English doesn't need help from Republicans

The campaign for an "official language" is an admission of fear and insecurity. And utterly unnecessary

Published August 19, 2010 9:43PM (EDT)

Every week, the Democratic Leadership Council kindly sends me their "Trade Fact of the Week" and I have fun trying to figure out what in the world the information they are providing has to do with trade. This week's installment, for example, trumpets the fact that fully a quarter of the world's population has at least some facility with the English language. Interesting, but not necessarily relevant to the gaping U.S. trade deficit with China.

But I paid attention anyway. Mandarin may have a whopping 800 million native speakers, but English takes the overall crown by a mile, with, according to the DLC, around 400 million native speakers, 300 million fluent, non-native speakers, and an additional 750 million demonstrating "some competence."

The numbers reminded me of a note I'd seen in Talking Points Memo last week mocking New Hampshire Republican senatorial candidate Bill Binnie's advocacy of English as the official language of the United States.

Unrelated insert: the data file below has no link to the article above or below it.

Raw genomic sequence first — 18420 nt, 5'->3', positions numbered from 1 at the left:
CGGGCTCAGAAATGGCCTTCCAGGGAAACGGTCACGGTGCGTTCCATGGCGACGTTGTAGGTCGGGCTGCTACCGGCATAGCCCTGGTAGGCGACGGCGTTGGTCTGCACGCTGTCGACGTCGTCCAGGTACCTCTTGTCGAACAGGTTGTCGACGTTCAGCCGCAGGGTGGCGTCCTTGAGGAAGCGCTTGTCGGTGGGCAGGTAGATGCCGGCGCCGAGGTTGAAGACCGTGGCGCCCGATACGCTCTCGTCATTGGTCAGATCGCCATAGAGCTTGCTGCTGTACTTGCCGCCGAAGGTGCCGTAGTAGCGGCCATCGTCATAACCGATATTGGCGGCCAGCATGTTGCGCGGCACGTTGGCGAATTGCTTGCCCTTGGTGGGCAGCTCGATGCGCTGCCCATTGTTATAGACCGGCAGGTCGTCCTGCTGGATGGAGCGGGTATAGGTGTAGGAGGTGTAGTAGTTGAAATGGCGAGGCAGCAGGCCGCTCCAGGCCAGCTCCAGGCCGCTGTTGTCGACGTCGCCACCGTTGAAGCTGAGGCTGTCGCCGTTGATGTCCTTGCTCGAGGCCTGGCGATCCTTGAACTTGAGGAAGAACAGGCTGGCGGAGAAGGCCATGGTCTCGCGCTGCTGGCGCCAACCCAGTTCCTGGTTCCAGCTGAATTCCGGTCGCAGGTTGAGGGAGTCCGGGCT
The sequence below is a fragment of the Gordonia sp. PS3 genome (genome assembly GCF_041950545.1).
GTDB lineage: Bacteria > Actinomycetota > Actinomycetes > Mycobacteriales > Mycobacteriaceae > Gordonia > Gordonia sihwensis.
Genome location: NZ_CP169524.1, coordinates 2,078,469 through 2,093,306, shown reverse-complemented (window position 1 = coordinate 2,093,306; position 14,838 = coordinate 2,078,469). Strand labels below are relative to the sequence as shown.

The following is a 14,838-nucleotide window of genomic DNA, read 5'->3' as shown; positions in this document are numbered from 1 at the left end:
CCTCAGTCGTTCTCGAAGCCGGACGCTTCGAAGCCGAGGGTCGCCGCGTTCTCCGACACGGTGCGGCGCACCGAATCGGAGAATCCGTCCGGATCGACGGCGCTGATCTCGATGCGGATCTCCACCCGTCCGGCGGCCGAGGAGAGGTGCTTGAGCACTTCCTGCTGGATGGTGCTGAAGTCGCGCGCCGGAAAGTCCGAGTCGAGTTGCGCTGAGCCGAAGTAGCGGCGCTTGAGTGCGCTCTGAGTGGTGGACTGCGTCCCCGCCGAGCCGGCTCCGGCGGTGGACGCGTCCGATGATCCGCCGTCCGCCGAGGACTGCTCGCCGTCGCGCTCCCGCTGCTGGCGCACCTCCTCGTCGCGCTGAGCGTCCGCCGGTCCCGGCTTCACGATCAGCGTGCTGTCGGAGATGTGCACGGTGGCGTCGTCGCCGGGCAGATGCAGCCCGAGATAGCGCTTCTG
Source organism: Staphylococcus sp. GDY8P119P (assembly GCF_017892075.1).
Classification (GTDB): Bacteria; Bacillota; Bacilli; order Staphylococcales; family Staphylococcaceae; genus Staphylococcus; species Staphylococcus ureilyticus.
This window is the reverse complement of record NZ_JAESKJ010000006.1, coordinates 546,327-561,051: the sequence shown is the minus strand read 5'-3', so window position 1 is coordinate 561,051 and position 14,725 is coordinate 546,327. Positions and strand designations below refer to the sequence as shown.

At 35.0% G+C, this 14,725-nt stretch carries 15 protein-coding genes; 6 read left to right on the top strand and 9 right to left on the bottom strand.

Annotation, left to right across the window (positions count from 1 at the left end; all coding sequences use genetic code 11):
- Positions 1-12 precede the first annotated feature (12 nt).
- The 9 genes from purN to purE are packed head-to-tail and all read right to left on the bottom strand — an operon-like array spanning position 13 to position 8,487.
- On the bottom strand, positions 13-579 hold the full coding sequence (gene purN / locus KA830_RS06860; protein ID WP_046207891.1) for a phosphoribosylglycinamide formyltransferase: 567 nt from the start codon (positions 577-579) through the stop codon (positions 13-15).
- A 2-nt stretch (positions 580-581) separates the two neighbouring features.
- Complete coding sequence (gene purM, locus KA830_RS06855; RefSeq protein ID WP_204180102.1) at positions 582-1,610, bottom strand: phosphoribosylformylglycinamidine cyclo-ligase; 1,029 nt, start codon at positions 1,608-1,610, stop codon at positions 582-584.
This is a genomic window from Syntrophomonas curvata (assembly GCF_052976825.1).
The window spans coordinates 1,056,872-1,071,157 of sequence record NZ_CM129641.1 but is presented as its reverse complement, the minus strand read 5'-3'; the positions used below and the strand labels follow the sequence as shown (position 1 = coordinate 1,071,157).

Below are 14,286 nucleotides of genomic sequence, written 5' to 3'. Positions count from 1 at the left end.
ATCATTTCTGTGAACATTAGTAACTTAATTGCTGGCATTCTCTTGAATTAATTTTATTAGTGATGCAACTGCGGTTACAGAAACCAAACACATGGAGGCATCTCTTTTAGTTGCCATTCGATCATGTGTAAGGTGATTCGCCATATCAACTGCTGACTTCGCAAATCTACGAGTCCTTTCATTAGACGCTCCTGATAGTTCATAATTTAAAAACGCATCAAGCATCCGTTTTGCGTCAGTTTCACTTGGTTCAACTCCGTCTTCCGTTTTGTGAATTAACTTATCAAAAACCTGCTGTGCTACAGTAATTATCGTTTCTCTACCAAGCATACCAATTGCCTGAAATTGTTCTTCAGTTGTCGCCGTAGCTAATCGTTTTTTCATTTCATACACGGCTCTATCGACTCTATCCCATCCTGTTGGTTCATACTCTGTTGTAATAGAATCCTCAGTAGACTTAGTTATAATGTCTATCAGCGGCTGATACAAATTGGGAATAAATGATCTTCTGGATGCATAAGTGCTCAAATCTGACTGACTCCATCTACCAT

... [I]f elected he will make sure "all immigrants learn English." After all, he says, it's the "language of America," and "it's the language of international commerce, science, and even the Internet."

The Chinese, who have more Internet users than there are speakers of all the languages spoken in the United States put together might object to the last part of Binnie's statement, but I'm not going to. More than any other tongue, English is indisputably the world's lingua franca, so to speak.

Which is reason number one why the whole issue of English as an "official language" is so dumb. English is not threatened by illegal immigrants, or Spanish-language AM radio or government signs printed in 12 different writing systems. English is already king of the world, and won't be dislodged for a very, very long time. Immigrants who want to flourish in the United States by necessity learn some English, and without question, their children certainly do.

It is an enduring mystery to me how the people most likely to argue that the United States is somehow "exceptional" and particularly blessed by God are the same people sporting the biggest inferiority complex about the durability and power of the American identity. The opportunists on the right who advocate English as an official language to drum up political support aren't just waging a nasty campaign of racial and cultural antagonism -- they are betraying their own deep-seated fear that their values, their language, and their culture cannot withstand the threat of a foreign invasion.

When nothing could be further from the truth. English rules. It doesn't need any help whatsoever.

By Andrew Leonard

Andrew Leonard is a staff writer at Salon. On Twitter, @koxinga21.

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2010 Elections How The World Works Immigration